A group of Vancouver researchers will be playing a central role in a newly-formed international “pediatric cancer dream team.”
The announcement came Sunday during the 2013 annual meeting of the St. Baldrick’s Foundation at the American Association for Cancer Research in Washington, D.C.
The Vancouver team will be led by Dr. Poul Sorensen, senior scientist at the B.C. Cancer Agency Research Centre. Sorensen is also with B.C. Children’s Hospital and a professor of pathology at UBC.
“The team’s objective is to investigate genomic data to discover which proteins are present on the surface of tumour cells but not on normal cells,” Sorenson said in a release.
“Then antibodies could be developed to target the tumour proteins while sparing normal cells.”
The Vancouver team — which also includes doctors Mads Daugaard, Marco Marra, Rob Holt and Kirk Schultz — has recently discovered a set of proteins that appear to be expressed on the cell surfaces of sarcomas, a type of high-risk childhood tumour.
The team is currently working on developing therapeutic antibodies that target these proteins only on cancer cells and not on normal cells.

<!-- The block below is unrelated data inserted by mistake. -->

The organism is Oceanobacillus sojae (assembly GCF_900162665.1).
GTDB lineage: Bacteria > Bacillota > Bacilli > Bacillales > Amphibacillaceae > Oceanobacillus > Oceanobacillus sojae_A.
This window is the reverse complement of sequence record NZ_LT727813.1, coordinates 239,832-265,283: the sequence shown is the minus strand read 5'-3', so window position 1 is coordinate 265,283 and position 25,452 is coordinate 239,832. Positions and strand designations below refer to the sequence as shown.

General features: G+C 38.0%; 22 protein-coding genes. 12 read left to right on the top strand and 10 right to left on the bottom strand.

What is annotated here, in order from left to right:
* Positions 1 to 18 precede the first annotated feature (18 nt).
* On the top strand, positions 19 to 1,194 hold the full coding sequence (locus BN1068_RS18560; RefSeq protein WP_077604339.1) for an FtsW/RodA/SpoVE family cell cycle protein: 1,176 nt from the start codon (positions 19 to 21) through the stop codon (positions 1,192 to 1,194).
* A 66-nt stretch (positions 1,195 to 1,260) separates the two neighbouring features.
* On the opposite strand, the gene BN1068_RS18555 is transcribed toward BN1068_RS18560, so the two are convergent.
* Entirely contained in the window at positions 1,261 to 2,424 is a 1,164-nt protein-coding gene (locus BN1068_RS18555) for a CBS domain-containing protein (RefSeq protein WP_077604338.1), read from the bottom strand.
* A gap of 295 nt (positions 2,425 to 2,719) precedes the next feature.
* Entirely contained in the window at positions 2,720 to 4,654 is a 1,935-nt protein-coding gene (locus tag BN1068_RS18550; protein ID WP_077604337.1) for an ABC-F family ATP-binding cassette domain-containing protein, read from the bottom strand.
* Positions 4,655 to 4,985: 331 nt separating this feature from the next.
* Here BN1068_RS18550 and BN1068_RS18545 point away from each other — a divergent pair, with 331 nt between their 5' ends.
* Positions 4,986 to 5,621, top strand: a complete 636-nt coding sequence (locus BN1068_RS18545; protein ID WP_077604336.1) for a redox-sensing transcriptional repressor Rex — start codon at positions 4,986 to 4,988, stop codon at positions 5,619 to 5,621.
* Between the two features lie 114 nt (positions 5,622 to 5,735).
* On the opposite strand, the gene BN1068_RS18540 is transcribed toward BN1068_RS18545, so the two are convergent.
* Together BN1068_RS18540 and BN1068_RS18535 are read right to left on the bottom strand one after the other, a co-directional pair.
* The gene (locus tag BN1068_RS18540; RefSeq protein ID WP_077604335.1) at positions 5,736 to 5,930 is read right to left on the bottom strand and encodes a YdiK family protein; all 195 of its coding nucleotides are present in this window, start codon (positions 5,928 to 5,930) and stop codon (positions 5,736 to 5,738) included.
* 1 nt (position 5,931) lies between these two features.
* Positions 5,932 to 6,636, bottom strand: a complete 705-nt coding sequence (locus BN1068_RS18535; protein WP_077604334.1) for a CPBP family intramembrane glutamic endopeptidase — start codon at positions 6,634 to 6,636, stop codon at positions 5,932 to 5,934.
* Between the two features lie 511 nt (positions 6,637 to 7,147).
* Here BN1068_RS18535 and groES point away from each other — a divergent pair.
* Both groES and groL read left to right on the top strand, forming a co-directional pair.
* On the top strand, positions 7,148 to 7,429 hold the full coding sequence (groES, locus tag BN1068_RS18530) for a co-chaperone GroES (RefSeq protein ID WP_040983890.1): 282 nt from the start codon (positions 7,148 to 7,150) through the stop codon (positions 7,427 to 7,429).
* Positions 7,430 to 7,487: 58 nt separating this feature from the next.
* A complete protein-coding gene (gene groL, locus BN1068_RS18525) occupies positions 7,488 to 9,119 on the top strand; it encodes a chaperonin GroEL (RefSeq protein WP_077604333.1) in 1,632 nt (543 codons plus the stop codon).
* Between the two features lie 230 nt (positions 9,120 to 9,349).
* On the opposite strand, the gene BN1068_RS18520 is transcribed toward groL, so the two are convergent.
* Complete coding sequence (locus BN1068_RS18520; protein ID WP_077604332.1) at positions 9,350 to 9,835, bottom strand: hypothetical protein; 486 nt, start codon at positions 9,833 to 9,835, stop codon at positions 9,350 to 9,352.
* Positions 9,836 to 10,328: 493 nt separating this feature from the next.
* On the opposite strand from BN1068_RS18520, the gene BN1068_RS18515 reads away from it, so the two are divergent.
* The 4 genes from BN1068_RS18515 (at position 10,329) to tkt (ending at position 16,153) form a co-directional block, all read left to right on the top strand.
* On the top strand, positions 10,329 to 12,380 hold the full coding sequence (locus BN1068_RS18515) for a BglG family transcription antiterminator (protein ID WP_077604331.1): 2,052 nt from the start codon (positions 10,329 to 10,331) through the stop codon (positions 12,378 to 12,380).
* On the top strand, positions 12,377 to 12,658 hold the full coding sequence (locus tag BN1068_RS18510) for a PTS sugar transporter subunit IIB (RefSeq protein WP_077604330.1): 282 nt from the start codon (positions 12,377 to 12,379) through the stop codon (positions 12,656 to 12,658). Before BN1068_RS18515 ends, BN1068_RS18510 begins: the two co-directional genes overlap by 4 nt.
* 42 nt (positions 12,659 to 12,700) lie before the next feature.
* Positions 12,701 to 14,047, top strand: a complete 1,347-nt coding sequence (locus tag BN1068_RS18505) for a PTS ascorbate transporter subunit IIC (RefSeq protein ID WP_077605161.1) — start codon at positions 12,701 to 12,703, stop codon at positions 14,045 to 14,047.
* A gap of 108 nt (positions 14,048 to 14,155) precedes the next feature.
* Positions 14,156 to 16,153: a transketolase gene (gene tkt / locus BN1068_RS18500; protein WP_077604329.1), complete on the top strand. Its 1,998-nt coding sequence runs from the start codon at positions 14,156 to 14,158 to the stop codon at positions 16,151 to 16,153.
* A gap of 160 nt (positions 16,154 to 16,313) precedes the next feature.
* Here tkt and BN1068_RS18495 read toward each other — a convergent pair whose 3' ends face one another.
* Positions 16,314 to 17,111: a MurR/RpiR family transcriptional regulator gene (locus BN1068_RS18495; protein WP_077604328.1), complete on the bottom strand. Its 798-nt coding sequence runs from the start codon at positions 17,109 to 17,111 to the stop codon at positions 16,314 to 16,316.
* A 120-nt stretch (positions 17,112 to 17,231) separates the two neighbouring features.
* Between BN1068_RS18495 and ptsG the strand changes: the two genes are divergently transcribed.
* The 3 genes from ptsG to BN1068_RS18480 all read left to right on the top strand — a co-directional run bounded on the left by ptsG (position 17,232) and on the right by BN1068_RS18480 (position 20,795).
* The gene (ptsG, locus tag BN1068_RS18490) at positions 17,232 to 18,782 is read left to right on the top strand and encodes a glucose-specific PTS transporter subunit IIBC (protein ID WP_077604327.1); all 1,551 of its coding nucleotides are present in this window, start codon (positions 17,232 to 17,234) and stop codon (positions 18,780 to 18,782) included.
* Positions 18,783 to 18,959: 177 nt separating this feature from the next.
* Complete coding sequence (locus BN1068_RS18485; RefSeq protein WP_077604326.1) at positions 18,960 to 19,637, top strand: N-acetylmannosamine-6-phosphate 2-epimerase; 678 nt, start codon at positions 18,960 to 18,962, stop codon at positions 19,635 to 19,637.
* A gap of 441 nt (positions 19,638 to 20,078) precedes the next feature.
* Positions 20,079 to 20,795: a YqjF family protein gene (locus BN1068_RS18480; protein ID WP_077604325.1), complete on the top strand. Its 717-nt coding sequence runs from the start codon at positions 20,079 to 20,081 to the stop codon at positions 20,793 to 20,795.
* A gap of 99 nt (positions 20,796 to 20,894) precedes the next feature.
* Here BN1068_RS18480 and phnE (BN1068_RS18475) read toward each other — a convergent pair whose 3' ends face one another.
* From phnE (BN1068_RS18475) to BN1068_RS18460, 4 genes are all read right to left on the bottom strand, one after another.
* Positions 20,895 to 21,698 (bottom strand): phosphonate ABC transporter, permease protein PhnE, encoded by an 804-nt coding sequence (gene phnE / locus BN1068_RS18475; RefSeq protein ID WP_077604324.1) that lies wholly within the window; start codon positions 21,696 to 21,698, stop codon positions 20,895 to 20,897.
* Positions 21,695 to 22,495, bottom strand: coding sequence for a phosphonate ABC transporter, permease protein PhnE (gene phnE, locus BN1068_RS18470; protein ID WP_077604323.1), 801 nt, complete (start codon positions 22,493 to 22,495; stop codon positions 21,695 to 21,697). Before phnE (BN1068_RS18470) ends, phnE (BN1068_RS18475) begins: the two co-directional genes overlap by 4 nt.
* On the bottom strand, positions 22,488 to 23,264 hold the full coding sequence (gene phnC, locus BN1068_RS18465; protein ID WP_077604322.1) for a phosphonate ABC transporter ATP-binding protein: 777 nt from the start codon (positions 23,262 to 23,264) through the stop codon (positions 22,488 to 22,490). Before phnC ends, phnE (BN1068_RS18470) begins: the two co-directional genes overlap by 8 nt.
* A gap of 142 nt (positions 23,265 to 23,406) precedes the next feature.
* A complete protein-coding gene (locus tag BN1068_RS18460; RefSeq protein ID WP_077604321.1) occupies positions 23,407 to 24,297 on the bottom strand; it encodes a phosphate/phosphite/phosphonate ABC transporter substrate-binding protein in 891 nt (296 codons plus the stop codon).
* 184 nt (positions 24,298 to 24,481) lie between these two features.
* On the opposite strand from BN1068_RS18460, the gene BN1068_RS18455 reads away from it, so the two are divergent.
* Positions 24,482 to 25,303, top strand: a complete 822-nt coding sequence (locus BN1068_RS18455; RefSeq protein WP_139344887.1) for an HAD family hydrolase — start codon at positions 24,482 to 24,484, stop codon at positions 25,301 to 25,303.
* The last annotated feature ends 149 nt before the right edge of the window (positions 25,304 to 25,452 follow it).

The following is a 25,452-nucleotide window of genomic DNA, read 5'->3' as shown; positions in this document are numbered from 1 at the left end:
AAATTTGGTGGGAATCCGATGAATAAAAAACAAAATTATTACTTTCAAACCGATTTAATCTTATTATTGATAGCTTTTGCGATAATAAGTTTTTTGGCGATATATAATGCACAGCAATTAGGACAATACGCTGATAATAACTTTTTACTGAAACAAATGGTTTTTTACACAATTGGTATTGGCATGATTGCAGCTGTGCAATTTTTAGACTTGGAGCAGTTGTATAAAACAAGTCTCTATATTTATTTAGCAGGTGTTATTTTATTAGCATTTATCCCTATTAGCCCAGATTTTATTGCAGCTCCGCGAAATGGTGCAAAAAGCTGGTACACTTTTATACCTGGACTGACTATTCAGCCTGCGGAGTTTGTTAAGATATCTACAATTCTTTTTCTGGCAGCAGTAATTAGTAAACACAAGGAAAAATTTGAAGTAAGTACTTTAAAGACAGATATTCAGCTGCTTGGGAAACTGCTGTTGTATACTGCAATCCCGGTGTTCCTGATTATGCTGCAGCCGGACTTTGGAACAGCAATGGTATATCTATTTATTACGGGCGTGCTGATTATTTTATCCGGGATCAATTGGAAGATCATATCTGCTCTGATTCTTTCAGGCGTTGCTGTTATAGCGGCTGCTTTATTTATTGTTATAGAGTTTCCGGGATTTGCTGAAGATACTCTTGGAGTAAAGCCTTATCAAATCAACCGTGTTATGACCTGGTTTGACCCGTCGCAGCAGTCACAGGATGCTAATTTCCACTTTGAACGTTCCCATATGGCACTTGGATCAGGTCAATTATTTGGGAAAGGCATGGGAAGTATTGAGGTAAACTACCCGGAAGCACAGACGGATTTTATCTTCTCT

There are seven institutions represented in the so-called dream team, which will unite the top North American researchers in genomics and immunotherapeutics — two highly productive disciplines of pediatric cancer research that have operated separately.
Making all this happen is $14.5 million in grants from the Stand Up To Cancer organization and the St. Baldrick’s Foundation, which will fund the project for four years.
The leader of the international team, Dr. John M. Maris from the Children’s Hospital of Philadelphia, said few new therapies have been developed over the last 20 years and this dream team has the expertise in each of the most lethal pediatric cancers.
“It is our goal, indeed our expectation, that we will initiate a sustained effort to maximize pediatric cancer cure rates through a genomics-anchored immunotherapeutic program,” said Maris.
The research project is anticipated to start on July 1, with clinical trials to follow in the first 12 months.
Sorenson says the Vancouver team will also function as the central validation centre for incoming data from other teams, and will decide which targets to move forward on.